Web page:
Reading a children’s book with pages is very different yet similar to reading a children’s book on a web page that includes animation and sound. Both are interactive but require different skills to be able to read either one. It is only now in the year 2000 that reading a story from the Internet is a common occurrence where five years ago it was a very foreign, strange idea.

Because computer technology is so recent, it is hard to not constantly compare it to the previous technology which we are so used to: the printed book. It is hard to accept the difference between feeling the pages, touching the paper, and reading the story from front to back. But now it is possible to have animation illustrating the text, sound highlighting the actions, and different options for the sequence of the text.

Even though the children of the millennium are accustomed to technology at an early age, the approach to the computer is still different than that of a book.”

4. Use Only the Words You Need

  • As you carefully read what you have written to improve wording and catch errors of spelling and punctuation, the thing to do before anything else is to see whether you could use sequences of subjects and verbs instead of the same ideas expressed in nouns.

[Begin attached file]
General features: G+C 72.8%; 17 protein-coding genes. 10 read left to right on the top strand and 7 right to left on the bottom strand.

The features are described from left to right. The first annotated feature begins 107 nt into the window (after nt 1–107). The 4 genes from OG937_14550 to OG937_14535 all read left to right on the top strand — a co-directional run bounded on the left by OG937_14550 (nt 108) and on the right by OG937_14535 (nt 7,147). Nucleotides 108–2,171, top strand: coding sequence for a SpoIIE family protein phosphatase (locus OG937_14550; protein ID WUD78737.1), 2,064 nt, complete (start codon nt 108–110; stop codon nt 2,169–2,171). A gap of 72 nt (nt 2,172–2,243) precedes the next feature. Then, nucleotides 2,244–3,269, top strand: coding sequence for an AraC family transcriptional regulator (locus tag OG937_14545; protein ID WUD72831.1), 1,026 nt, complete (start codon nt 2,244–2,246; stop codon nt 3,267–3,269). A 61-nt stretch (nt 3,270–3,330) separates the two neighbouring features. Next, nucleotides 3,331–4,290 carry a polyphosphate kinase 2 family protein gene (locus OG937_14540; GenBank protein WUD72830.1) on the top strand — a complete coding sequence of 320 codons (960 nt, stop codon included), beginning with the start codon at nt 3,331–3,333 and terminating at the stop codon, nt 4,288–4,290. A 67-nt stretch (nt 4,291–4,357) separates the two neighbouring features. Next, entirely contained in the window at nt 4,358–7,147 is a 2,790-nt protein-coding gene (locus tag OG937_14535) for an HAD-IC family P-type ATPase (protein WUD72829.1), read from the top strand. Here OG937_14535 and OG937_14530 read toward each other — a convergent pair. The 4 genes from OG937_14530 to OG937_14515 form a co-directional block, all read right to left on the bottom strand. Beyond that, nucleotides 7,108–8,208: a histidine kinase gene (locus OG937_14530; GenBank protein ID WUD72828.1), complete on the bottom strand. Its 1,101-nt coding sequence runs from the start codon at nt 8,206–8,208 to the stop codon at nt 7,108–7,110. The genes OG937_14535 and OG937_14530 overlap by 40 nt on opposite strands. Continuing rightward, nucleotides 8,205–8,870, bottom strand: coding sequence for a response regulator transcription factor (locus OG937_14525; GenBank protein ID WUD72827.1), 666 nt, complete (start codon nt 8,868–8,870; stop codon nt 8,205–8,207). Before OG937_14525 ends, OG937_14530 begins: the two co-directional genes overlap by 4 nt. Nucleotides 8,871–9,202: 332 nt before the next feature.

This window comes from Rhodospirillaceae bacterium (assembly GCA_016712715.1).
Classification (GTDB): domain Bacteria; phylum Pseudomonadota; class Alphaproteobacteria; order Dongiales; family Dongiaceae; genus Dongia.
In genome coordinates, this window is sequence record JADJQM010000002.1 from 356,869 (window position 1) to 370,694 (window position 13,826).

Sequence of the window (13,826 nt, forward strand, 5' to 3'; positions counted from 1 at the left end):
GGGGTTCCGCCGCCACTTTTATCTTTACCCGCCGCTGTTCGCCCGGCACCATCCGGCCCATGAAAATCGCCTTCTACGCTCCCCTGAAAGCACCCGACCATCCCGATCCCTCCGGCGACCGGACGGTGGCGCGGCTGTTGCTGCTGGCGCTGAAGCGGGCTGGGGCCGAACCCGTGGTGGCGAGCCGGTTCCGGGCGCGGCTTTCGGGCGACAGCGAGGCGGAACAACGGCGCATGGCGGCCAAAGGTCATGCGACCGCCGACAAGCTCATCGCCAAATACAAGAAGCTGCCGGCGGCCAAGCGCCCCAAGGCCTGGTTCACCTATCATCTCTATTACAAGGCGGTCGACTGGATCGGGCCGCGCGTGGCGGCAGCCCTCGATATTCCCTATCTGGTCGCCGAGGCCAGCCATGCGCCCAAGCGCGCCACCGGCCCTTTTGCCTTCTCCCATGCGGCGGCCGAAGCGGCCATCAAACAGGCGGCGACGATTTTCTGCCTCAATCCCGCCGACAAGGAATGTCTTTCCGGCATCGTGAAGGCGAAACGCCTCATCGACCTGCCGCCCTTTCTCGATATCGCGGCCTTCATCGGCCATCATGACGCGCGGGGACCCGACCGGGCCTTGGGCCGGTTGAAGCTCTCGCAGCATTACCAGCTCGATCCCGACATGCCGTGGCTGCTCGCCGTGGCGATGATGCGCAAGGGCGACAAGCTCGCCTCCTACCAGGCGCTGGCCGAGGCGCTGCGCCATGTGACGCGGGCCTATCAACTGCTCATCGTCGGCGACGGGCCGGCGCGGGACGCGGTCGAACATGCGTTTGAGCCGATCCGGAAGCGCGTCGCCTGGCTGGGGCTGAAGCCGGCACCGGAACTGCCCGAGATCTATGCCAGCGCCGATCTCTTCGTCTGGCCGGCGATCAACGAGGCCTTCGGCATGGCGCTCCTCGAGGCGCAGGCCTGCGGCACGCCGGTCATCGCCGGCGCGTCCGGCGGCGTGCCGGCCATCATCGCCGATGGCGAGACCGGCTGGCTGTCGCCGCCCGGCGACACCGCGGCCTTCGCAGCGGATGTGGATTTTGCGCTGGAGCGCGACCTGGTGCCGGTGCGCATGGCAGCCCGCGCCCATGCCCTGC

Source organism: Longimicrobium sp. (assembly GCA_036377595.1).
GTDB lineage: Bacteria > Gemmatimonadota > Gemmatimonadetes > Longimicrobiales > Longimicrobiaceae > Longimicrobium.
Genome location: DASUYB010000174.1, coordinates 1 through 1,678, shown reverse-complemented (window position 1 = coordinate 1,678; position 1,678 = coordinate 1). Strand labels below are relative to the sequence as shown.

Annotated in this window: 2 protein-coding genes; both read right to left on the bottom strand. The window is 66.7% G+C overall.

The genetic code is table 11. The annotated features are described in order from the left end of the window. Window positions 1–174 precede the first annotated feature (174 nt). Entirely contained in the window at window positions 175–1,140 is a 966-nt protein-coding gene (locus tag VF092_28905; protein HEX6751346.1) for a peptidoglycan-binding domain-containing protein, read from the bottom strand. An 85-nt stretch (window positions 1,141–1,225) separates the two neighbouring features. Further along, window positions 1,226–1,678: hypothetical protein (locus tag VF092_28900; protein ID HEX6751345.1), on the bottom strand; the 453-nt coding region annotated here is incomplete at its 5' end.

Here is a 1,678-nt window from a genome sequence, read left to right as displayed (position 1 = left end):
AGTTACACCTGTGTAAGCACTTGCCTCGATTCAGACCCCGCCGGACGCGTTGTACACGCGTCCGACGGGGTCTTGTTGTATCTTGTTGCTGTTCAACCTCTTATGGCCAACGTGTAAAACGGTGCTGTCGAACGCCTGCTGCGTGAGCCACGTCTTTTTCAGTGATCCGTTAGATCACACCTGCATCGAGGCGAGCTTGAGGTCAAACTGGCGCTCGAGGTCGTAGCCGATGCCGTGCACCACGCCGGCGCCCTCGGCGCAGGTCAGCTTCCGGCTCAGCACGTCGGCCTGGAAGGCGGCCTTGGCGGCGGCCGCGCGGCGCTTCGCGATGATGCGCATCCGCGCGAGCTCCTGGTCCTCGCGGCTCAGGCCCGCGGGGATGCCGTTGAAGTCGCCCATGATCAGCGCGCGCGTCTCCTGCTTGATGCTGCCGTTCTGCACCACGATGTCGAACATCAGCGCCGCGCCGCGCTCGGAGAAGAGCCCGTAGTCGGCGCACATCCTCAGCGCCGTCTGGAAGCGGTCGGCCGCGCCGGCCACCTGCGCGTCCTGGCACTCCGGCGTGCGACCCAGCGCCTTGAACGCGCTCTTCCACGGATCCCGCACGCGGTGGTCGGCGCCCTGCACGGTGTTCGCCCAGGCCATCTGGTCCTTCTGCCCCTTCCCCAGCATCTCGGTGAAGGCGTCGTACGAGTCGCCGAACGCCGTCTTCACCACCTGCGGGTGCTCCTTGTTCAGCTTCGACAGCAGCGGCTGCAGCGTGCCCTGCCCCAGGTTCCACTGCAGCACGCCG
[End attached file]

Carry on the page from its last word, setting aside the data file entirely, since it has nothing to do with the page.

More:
• As you edit, first replace nominalizations with clauses.

5. Balance Cohesion and Coherence

In every sequence of sentences you write, you have to balance principles that make individual sentences in a passage clear and principles that make the whole passage cohesive. But in that tradeoff, give priority to helping readers create a sense of cohesive flow.

Cohesion: Pairs of sentences fitting together the way two Lego pieces do

Coherence: Seeing what all the sentences in a piece of writing add up to, the way a hundred Lego pieces create a building, bridge, or boat

Which sentence below would you say is the more active of the two, as they stand, alone?

  • The collapse of a dead star into a point perhaps no larger than a marble creates a black hole.
  • A black hole is created by the collapse of a dead star into a point perhaps no larger than a marble.

In the first sentence, “create” is an active verb; in the second sentence, it is passive.

But which of the two sentences fits best within this paragraph?

Some astonishing questions about the nature of the universe have been raised by scientists studying black holes in space. [_____]. So much matter compressed into so little volume changes the fabric of space around it in puzzling ways.

Even though sentence (a.) is a better sentence on its own than sentence (b.) because it is more active, sentence (b.) actually fits more cohesively within the paragraph because it begins with the words we were just introduced to at the end of the previous sentence. If we plugged in sentence (a.), the first concepts we hit are collapsed stars and marbles, information that seems to come out of nowhere.

6. Don’t “Fake” Coherence

Some writers try to fake coherence by littering their prose with conjunctions like thus, therefore, moreover, consequently, and however regardless of whether they signal real, logical connections: